I am not surprised. The governor’s office has given signals that she has been considering this.
Given what the governor has proposed, you have to ask yourself two key questions:
- Can a new department of the governor carry out the mission and advocacy for K-12 education as well as an independently-elected and independently-run office?
I am suspicious that you will lose the independence of the K-12 system to a more political arena that is highly dependent on the interests of whoever sits in the governor’s chair. While Gov. Gregoire’s passion for K-12 education might lead to governance fully supportive of the K-12 mission, it is obvious that not every future governor will have the same passion and priorities.
By creating a monstrously large Department of Education, and a department that represents almost half the state budget, you are guaranteed to have a complex department to manage. In addition, a department that represents drastically different interests and operations, such as K-12 and Higher Education, may well be unable to do justice to either.
- If you wanted to dramatically change how education is delivered in this state, where could you best accomplish that – as a part of the governor’s office or an independent office?
Certainly you can argue that giving the governor control of education from preschool through college could lead to more radical changes than if you kept K-12 in a separate agency such as OSPI.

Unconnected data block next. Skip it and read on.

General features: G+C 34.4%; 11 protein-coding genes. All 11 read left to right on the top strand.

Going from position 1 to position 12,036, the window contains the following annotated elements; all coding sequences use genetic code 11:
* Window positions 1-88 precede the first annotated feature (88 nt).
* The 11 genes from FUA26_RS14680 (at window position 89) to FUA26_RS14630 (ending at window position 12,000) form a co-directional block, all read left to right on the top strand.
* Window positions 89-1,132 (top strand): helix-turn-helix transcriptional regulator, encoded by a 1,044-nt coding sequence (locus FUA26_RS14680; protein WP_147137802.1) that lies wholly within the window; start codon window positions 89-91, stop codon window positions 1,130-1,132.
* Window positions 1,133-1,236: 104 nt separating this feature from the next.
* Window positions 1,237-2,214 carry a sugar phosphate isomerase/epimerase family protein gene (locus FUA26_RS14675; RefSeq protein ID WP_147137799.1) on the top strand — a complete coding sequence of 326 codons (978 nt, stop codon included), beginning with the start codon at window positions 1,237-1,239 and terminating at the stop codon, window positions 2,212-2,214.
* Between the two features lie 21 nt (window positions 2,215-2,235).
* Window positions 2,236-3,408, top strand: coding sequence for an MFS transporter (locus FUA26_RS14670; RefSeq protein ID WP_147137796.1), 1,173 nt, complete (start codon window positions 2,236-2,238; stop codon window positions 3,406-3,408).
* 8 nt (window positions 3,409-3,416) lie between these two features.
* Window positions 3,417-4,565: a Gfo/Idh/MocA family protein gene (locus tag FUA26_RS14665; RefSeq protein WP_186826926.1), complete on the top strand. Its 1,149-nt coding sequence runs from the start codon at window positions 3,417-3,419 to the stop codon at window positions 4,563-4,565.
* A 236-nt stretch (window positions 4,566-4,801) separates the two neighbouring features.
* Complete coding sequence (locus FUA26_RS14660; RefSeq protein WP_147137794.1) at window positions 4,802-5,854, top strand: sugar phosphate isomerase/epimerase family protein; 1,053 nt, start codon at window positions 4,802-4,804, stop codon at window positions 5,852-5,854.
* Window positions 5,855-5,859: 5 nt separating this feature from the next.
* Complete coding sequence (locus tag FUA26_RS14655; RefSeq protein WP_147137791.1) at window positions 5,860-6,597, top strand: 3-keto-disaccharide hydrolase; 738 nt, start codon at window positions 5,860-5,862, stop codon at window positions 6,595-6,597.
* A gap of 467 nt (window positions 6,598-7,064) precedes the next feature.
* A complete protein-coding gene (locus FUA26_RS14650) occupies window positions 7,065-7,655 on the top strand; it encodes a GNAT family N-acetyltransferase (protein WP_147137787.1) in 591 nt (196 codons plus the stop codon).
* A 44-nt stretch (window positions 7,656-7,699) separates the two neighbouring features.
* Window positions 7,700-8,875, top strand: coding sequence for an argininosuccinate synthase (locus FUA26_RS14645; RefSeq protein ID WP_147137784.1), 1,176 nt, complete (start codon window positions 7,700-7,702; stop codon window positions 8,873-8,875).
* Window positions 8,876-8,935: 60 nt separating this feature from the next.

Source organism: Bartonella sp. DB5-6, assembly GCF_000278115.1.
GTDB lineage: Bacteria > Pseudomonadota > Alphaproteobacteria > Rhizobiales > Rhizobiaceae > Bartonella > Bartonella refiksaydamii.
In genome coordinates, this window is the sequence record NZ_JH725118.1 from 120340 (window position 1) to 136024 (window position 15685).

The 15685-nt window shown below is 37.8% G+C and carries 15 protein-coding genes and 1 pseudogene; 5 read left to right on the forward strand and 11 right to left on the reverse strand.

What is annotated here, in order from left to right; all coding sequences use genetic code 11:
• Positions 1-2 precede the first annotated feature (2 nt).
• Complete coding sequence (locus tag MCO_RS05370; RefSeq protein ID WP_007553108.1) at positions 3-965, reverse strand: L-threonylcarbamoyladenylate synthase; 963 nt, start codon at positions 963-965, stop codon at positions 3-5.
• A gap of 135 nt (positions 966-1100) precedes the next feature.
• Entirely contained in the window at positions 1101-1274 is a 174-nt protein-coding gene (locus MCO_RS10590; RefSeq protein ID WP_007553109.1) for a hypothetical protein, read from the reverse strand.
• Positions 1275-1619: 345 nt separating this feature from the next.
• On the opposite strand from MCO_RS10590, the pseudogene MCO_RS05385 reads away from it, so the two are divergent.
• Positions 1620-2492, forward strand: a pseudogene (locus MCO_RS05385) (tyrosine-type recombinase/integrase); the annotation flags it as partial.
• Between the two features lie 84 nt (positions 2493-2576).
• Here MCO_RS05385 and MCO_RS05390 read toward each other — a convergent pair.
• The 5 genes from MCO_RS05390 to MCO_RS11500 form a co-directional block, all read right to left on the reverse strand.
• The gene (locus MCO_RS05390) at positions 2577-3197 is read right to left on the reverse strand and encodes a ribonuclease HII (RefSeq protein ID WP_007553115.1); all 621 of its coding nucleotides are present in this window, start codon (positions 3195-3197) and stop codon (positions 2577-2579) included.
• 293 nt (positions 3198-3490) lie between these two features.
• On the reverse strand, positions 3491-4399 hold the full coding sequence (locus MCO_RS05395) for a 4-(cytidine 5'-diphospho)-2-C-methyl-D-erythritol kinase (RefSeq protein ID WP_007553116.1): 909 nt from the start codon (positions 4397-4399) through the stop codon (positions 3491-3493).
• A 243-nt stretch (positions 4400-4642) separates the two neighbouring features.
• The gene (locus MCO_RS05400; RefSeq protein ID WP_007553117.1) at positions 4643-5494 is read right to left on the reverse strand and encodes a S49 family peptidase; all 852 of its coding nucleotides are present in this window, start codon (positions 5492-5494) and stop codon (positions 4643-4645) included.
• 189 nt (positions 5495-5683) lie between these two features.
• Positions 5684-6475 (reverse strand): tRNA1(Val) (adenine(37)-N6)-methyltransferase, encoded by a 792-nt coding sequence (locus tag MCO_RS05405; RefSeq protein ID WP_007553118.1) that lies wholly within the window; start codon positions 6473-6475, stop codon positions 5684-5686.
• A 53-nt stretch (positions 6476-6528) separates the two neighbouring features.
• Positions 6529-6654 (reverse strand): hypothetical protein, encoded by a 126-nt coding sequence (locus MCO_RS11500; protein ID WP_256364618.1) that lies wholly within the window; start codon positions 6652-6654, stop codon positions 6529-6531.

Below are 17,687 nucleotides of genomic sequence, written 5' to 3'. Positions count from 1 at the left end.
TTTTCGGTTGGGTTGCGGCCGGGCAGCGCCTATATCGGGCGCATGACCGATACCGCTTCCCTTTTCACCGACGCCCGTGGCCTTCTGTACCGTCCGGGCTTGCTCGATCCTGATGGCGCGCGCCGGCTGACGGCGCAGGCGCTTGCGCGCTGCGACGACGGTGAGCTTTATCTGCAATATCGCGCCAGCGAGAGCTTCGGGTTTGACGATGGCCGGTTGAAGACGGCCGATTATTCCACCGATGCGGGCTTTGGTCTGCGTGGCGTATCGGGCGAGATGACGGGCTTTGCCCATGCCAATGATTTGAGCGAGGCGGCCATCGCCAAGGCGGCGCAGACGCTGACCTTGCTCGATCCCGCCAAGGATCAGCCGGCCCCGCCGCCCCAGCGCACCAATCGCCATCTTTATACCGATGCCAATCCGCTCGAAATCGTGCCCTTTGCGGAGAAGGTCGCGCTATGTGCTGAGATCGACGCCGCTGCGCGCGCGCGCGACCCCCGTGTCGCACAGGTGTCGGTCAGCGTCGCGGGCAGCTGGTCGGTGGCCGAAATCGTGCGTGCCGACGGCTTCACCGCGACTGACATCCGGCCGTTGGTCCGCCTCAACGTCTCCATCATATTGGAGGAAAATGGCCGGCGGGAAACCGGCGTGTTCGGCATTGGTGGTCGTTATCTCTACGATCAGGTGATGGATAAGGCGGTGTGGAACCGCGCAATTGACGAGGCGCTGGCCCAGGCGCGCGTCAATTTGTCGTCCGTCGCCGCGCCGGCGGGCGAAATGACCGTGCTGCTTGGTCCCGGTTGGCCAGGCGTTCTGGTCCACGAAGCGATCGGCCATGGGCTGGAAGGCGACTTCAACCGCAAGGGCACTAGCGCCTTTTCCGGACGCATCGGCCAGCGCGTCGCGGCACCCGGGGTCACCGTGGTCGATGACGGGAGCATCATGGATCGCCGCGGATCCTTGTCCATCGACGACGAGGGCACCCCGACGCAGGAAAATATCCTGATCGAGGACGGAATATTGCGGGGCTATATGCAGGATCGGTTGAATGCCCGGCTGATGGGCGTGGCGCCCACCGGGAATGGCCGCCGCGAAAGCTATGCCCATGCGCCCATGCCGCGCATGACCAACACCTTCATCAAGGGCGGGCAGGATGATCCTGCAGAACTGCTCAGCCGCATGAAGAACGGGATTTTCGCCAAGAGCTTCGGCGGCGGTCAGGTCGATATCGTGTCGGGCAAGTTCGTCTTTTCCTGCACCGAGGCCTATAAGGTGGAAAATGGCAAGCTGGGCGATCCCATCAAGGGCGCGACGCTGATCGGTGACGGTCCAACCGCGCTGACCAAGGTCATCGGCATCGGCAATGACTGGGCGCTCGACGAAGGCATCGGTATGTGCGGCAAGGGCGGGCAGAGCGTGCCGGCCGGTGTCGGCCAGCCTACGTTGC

But there’s a significant tradeoff. By merging Preschool, K-12 and Higher Education governance, you lose the advocacy for and stability of the constitutionally mandated K-12 system that you get from independent OSPI oversight.
Over the last few years, we already have seen a shift in control of the State Board of Education, which oversees the K-12 system, from a largely independent organization to one in which half of the members are now appointed by the governor.
Losing the checks and balances of having a separate OSPI and an independent State Board of Education, has a dramatic potential to politicize education even more and follow the politics of the ruling governor.
It is fair to say that I have doubts that the competing interests and the added politics that reside in the Governor’s office will result in either a more efficient system or better education for the children of Washington.